DBPR asked property experts Mark Parkinson, Marisa Varma and Alex Newall to offer a few pointers on property buyers’ first impressions and how to avoid the some obvious, and some not so obvious, pitfalls.
Mark Parkinson, Director at Middleton Advisors
Pets and children
Pets and children on school holidays need to be out of the way for viewings. Pets are much like children, you love them dearly, however other people probably don’t feel the same, accept this fact and keep them locked away, or out of the house completely! Keep distractions to a minimum, although dogs and animals are part of country life, people do not necessarily want them accompanying them on viewings.
Once regarded as a valued tip for the vendor, now smells of coffee brewing and baking bread raise suspicion in a purchasers mind. What is the home owner trying to hide; the smell of mildew, a smoker perhaps or wet dog?
Neutral odours achieved with fresh air are a safe bet, and will not offend any nose. You may believe that your wild apple and ylang ylang scented candles are a welcoming smell to potential buyers, proceed lighting too many with caution. In large open spaces scents can be appealing, used in a smaller study or every room within the house they can be overpowering, and leave the potential purchasers with a nasty headache! Plug in air fresheners are often even worse.
Make sure leaves are hoovered up, and paths are clear to walk around. Home buyers have been known to refuse entering a property because of a cluttered or unkempt garden. If your home looks cluttered people will think you don’t have space to store everything. Buyers want to see how your home can become theirs they do not want to see your children’s toy, shoes and boots littering the hallway or rooms used as general dumping grounds. With gloomy weather outside, good lighting inside is a must.”
Marisa Varma, Creative Director, Harrison Varma
Aromas, light & atmosphere
“For us, the phrase ‘a sense of arrival’ can be taken literally when creating first impressions – aromas, lighting and atmosphere – it is all about your initial reaction to a space. Of course, the entrance hall sets the scene; the level of comfort and circulation of a property is defined in this space and we believe a buyer decides within a matter of seconds if a property could become their next home.
Styling your home for sale and for yourself are two very different things. Of course, when for oneself the dressing of a space can be personal – it is for you to enjoy and to share your personality with your visitors. When you are styling for sales, you will probably wish to remove personal impact and draw on current trends and aspirational factors to increase the appeal of your home. A potential buyer must be able to imagine themselves in the space and not be overwhelmed with clutter and personal items.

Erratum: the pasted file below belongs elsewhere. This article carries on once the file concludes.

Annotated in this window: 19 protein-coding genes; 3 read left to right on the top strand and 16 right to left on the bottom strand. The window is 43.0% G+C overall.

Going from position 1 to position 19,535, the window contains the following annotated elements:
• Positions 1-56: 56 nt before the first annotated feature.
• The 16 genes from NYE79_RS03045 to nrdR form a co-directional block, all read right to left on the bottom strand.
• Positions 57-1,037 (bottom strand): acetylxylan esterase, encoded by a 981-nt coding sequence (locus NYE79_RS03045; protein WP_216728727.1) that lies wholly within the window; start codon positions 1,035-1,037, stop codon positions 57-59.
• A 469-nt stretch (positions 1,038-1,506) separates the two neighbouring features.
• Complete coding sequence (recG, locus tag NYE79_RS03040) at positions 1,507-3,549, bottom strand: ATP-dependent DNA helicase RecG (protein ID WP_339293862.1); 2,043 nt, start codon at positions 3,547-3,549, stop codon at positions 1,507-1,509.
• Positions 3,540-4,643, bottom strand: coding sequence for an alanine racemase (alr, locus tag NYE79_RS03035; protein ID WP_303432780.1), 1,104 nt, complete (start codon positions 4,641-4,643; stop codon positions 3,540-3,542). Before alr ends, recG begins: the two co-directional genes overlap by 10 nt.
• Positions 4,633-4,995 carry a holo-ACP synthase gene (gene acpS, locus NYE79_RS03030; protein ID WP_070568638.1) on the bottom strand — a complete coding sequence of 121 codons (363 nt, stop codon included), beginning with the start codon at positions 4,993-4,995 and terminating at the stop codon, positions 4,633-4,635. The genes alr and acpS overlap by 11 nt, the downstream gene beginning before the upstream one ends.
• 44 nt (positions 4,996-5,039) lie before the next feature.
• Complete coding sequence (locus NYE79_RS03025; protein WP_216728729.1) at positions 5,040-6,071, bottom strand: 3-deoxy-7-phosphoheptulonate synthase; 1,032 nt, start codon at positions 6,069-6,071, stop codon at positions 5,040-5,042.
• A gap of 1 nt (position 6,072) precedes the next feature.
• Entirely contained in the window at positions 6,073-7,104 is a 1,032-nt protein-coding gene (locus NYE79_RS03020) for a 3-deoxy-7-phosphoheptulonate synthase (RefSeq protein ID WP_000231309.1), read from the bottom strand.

Kitchens, family rooms and living rooms can give a real sense of lifestyle and comfort. Work on living zones to create lifestyle impact. Clear clutter to allow space for someone to imagine how they would live, but at the same time don’t be too bland, have a few well-chosen bowls or cups & saucers. Fresh looking food is always welcoming as well – apples, oranges for their colour and scent, or jars filled with sweets or biscuits.
Bedrooms and bathrooms should be calm oasis to relax, so work on calm colors and accessories to create an inviting space.
Creating groups of related items together on trays is a lovely way to create interest, for instance, small jars for bathroom toiletries, some flowers or plants and decorative saucers for rings etc. Grouping interesting items together, books, photo frames and collectables is also very appealing – doesn’t need to be expensive, inspiring and worthy of conversation!”
Alex Newall, Managing Director at Barnes Private Office
Dress for sale/letting
“If you are considering selling or letting your property, the marketing material and the property itself must be as perfect as possible. If you have planning – include the planning and mood boards, concept images or computer generated images in your marketing material. As ever, a good declutter and de-personalise always helps makes your property appeal to as wide an audience as possible.
Improve the area around your property
First impressions count and often before a buyer actually sees your property. There are plenty of neighbour schemes for litter picking, tree and flower planting and lobbying your local council. Make the street around your property as pretty as possible. Buyers often look at how tidy a street is, what cars are parked on it etc to make an initial judgement on the location and your neighbours.”